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Don’t look now, but the pews are getting crowded

By Phil Lawler ( bio - articles - email ) | Jun 16, 2023

It’s happening again this year. It happens every year.

At the little chapel where Leila and I go every weekday morning, it’s more and more difficult to find an empty pew at the early Mass. If you’re thinking of joining us, don’t worry; there’s still plenty of room. But you might have to ask someone to scoot over and share a pew. A few years ago, would rarely have been necessary.

As I observed last year, before just before Lent began, there is a regular pattern: Right after Ash Wednesday, a few new faces begin to appear at daily Mass along with the people we’ve been seeing day after day for months. Obviously they have made a resolution to go to Mass every day during Lent. But then when Easter arrives and their resolution has been fulfilled, at least a few of those continue to come every day, and soon they are numbered among the daily “regulars,” with their own favorite pews.

So as the years roll by, more pews are occupied; our little congregation is growing. That in itself is remarkable, because in our chapel, as in most Catholic churches, the average age of the regulars is well above average. (Somehow the regulars don’t look as old to me as they did in the 1980s. There may be natural explanation for that.) So there is a natural attrition, as the older folks leave us. And still the congregation grows.

Nor is this little chapel an isolated example. As I wrote last year:

It’s been nearly 40 years now since I made the commitment to try to get to Mass every day. We’ve moved a few times since then, and my job schedule has changed several times, so that over the years I’ve been “one of the regulars” in eight different churches or chapels. At every stop along the way, I’ve seen a steady increase in the number of people at daily Mass.

When I posted that column, I asked readers whether they had noticed the same trend. I received only a handful of replies, but every one was affirmative. Granted, I still can site only a very small sample. But the evidence is encouraging.

Nor is that growing number of daily communicants the only encouraging sign. As we have traveled around the country, we have encountered more and more solid pockets of energetic, orthodox Catholic faith: parishes and communities where a large number of faithful families joyfully living out their faith, and drawing others to join them. There are the hyperactive parishes, bringing in people from well beyond their geographic bounds, nurturing a muscular faith and providing a source of future vocations to the priesthood and religious life. (Our own parish now boasts five seminarians; we recently visited a parish in Colorado Springs that has eight!) There the convents and monasteries, attracting young people to join. These are the places where the level of interest in Catholic worship has reached what I like to call a Critical Mass.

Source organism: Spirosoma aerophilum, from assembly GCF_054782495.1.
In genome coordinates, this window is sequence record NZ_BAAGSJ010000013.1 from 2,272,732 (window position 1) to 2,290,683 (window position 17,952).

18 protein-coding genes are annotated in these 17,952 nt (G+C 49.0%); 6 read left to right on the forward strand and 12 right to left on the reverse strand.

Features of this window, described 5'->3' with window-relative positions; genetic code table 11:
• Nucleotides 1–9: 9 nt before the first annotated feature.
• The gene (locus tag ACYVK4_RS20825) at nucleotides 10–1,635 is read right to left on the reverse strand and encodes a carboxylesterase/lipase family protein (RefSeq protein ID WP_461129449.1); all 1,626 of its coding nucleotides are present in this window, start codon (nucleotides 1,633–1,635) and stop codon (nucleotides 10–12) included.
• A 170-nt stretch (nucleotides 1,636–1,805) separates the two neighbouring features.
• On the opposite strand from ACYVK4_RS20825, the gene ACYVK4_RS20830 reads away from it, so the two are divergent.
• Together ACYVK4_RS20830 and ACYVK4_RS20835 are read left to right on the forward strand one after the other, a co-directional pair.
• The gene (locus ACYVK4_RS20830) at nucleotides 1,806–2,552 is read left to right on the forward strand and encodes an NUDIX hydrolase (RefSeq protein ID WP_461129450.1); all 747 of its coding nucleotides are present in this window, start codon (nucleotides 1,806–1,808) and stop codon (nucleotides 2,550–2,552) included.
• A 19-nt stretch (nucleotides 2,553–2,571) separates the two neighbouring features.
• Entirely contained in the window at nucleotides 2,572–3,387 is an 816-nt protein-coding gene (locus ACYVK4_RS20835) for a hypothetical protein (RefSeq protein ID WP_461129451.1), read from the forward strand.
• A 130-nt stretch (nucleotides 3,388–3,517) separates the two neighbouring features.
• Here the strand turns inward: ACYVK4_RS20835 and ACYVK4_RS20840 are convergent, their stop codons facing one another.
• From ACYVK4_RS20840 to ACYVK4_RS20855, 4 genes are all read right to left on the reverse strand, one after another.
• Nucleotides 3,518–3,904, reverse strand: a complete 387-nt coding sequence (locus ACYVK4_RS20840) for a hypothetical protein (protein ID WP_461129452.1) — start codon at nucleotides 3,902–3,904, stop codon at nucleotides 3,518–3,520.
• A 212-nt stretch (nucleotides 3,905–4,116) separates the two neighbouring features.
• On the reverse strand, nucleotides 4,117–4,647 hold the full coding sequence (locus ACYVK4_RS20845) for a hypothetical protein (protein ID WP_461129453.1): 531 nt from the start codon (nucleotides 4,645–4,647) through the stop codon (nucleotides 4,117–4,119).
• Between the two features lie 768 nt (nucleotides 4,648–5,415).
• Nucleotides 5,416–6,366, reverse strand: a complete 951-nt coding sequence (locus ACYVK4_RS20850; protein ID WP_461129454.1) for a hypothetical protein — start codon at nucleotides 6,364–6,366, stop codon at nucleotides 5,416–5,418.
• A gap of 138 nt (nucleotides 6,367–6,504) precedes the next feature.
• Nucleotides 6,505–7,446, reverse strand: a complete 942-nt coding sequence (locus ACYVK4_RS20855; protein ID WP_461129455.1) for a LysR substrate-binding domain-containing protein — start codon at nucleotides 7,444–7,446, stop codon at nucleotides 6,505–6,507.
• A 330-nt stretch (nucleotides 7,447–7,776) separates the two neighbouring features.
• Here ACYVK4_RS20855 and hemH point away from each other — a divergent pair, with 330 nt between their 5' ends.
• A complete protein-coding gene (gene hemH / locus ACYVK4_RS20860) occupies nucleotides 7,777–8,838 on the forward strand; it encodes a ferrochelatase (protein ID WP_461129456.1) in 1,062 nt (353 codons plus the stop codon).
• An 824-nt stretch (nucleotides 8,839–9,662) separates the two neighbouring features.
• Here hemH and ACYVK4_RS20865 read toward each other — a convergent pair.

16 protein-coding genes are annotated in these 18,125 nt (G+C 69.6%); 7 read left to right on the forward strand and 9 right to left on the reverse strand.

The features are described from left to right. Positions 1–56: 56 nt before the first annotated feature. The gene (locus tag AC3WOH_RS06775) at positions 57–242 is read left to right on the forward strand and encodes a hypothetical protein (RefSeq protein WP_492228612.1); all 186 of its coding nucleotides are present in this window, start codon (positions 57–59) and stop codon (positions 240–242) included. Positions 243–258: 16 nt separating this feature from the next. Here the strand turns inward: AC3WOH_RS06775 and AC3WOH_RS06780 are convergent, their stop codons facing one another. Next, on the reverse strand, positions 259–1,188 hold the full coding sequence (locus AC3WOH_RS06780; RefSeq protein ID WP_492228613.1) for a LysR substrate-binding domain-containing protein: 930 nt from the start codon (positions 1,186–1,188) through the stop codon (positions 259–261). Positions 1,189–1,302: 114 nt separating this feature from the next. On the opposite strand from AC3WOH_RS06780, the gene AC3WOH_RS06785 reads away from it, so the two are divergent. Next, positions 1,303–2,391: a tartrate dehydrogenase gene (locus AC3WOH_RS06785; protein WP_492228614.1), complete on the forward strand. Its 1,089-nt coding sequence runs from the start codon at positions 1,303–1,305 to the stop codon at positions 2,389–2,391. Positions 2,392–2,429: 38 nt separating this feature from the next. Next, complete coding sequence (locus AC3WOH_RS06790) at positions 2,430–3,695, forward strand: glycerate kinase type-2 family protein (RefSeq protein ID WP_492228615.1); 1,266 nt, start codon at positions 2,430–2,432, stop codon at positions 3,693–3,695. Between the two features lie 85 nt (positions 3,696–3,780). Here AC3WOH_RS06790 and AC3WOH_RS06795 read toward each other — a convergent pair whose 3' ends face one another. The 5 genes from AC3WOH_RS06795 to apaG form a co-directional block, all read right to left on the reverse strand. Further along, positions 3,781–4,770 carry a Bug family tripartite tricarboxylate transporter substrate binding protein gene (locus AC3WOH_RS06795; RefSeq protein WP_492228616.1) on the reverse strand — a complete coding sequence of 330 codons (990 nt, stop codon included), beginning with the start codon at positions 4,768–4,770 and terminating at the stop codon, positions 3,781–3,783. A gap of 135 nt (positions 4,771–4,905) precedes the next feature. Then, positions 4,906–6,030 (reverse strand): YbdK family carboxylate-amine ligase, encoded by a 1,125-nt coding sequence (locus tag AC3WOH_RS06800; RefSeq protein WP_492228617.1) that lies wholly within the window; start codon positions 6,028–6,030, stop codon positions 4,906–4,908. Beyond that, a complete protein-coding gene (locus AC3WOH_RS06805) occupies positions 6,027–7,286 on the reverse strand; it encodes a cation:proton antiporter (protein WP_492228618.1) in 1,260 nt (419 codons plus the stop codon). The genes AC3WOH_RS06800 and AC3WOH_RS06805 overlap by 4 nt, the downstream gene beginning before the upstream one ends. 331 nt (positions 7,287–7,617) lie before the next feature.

The overall trends, reflected in census data, may still be disheartening. Thousands of young Catholics leave our Church every year; we are still losing more than we gain. But the young families are growing, and the faithful communities are growing, and the level of commitment is rising.

Phil Lawler has been a Catholic journalist for more than 30 years. He has edited several Catholic magazines and written eight books. Founder of Catholic World News, he is the news director and lead analyst at CatholicCulture.org. See full bio.

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  • Posted by: MatJohn - Jun. 19, 2023 10:35 PM ET USA

    An encouraging column . It should generate considerable comment. My experience is of a solid but small core of daily attendees in a heavily generation Z area.

  • Posted by: Randal Mandock - Jun. 18, 2023 12:02 PM ET USA

    The pews filling up might be in response to increasing persecution and pressure from "Catholics" like Biden, Pelosi, the Reverend James Martin, and similar liberals to conform to the zeitgeist, as they see it. Persecution can drive a sense of hopelessness, but it can also drive the opposite, with less serious practitioners of religion seeking to return to their religious roots. Regardless of the cause, a return of the prodigal and the lukewarm to true religion is a reason for Christian joy.